What is sports injuries?

Helping your child avoid sports injuries

Most sport-related injuries are from impact, overuse, or poor body mechanics. But there are things you can do to reduce your active child's risk of injury.

  • Make sure that your child learns proper form and technique.

    This can be from a class, a coach, or an athletic trainer. If you can, help your child build skill and strength before the sports season starts.

  • Teach your child to take pain and tiredness seriously.

    Don't let your child ignore or "play through" it.

  • Avoid high-risk activities.

    Some activities are so high-risk that child health experts warn strongly against them. These include boxing, jumping on a trampoline, and driving or riding on motorized bikes and vehicles.

  • Give your child the proper safety gear.

    Safety gear helps protect your child. Before your child starts a new activity, get the right safety gear. Teach your child how to use it. Replace it as your child grows. Set a good example for your child. Always use safety gear for your own activities, such as a helmet for bike riding. You don't have to buy all new gear. Check out low-cost or loaner sports gear options like secondhand sports stores, schools, or community centers. Depending on the sport or activity, your child may need some of these items:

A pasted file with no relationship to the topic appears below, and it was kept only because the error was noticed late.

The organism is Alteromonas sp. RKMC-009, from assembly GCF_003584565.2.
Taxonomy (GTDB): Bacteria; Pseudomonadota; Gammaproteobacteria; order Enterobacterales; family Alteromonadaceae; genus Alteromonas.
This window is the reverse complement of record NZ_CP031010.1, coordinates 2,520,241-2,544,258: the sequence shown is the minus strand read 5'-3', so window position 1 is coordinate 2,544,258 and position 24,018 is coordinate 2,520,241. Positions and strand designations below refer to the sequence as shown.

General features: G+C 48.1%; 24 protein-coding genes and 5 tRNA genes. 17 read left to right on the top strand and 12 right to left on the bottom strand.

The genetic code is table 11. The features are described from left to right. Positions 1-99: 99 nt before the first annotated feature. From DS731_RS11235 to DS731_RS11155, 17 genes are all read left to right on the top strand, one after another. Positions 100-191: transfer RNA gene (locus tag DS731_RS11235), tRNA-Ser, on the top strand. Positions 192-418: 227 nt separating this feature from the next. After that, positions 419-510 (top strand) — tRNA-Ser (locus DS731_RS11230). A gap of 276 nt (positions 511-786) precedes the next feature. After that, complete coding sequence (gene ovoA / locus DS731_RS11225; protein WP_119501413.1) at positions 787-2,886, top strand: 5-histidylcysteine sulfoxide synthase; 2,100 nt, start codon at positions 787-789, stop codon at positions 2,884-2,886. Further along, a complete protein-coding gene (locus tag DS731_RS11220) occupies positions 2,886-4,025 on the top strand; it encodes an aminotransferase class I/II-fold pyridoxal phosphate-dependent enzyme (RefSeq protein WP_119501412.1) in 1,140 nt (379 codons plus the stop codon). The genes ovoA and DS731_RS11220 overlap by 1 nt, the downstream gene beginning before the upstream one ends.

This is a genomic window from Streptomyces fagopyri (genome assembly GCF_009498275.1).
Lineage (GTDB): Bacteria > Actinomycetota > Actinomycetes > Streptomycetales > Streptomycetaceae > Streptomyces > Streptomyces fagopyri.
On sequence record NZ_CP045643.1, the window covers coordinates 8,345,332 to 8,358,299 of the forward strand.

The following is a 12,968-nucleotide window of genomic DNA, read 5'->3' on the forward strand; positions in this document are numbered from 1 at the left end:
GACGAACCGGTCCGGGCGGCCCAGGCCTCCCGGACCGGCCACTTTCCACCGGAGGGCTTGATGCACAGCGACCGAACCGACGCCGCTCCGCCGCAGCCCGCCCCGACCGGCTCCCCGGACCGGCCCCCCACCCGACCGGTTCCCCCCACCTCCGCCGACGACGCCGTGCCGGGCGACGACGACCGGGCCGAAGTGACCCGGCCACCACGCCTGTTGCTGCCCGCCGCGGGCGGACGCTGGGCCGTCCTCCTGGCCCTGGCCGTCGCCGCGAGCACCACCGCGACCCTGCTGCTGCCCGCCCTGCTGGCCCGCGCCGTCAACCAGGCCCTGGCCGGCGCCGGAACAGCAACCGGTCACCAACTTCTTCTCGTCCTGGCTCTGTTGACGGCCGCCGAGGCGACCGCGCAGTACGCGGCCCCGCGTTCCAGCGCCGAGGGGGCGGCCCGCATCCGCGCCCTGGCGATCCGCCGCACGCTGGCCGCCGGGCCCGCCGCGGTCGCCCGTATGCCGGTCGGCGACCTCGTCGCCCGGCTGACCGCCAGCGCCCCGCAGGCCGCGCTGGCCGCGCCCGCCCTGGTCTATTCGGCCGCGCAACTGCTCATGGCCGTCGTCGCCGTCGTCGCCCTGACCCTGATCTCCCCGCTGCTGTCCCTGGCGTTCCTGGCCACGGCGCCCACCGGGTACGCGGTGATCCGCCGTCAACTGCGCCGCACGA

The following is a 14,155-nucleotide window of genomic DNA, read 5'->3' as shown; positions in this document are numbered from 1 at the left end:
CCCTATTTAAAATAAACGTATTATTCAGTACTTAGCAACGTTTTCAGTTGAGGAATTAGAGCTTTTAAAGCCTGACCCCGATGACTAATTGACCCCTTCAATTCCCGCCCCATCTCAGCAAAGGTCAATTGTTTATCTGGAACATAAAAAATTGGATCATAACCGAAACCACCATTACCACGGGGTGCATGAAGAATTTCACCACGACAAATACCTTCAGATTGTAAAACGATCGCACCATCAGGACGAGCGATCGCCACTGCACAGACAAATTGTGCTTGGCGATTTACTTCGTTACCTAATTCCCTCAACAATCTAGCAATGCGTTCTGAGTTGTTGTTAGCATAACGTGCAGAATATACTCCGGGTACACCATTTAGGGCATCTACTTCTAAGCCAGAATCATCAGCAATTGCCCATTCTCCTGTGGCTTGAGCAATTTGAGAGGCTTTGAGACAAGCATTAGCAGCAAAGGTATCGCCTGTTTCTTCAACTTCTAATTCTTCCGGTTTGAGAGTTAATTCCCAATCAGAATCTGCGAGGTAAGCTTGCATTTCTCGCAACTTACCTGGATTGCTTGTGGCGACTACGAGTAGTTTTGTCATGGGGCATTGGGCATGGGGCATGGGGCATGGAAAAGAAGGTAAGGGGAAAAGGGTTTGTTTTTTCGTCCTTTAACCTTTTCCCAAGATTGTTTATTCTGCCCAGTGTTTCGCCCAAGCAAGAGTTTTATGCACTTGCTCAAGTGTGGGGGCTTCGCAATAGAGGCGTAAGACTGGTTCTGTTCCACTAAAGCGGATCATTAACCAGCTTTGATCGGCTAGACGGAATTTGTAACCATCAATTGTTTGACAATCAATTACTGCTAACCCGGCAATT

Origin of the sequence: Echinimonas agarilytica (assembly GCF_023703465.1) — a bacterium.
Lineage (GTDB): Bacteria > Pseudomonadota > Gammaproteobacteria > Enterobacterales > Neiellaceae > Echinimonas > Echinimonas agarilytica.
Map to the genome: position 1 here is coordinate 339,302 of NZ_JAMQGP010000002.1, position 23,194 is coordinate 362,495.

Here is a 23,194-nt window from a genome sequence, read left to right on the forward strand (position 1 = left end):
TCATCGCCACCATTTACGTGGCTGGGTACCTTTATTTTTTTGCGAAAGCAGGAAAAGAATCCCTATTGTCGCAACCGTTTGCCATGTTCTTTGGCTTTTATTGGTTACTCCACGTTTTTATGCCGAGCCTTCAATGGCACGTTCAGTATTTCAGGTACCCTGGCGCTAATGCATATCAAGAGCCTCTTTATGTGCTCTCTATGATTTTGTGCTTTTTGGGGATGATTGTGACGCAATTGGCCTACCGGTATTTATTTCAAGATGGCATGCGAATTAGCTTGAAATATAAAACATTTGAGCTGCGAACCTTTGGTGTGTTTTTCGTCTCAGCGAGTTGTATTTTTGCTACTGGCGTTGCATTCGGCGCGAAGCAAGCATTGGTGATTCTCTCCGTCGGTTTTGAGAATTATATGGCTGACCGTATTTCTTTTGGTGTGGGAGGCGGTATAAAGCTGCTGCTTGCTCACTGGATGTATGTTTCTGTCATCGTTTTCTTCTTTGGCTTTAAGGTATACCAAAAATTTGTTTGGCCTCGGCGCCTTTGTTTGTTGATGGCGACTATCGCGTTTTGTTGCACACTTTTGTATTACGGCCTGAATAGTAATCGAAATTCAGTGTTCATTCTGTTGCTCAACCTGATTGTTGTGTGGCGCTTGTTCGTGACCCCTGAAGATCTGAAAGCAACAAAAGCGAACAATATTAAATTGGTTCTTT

• Helmets help protect against injury to the head, brain, and face. Use a helmet for any activity that can cause a fall or an impact to the neck or head. These include bike riding, football, baseball, ATV riding, skateboarding, skiing, inline skating, and horseback riding. Make sure the helmet fits and hasn't been damaged.
    • Shoes help protect feet from injury. Sandals and flip-flops are not safe for bike riding. Some sports require special shoes for support and safety.
    • Mouth guards help prevent mouth and dental injuries. Use a mouth guard for sports such as basketball, football, wrestling, ice hockey, field hockey, and soccer.
    • Eye protection can be prescription or nonprescription. You can use polycarbonate lenses, or try goggles or a face shield.
    • Padding includes football and hockey pads, shin guards for soccer, athletic cups, and sliding shorts for baseball and softball.
    • Braces include wrist guards for snowboarding and inline skating, knee pads for volleyball, and knee-savers for baseball and softball catchers.

©2011-2024 Healthwise, Incorporated

The content above contains general health information provided by Healthwise, Incorporated, and reviewed by its medical experts. This content should not replace the advice of your healthcare provider. Not all treatments or services described are offered as services by us. For recommended treatments, please consult your healthcare provider.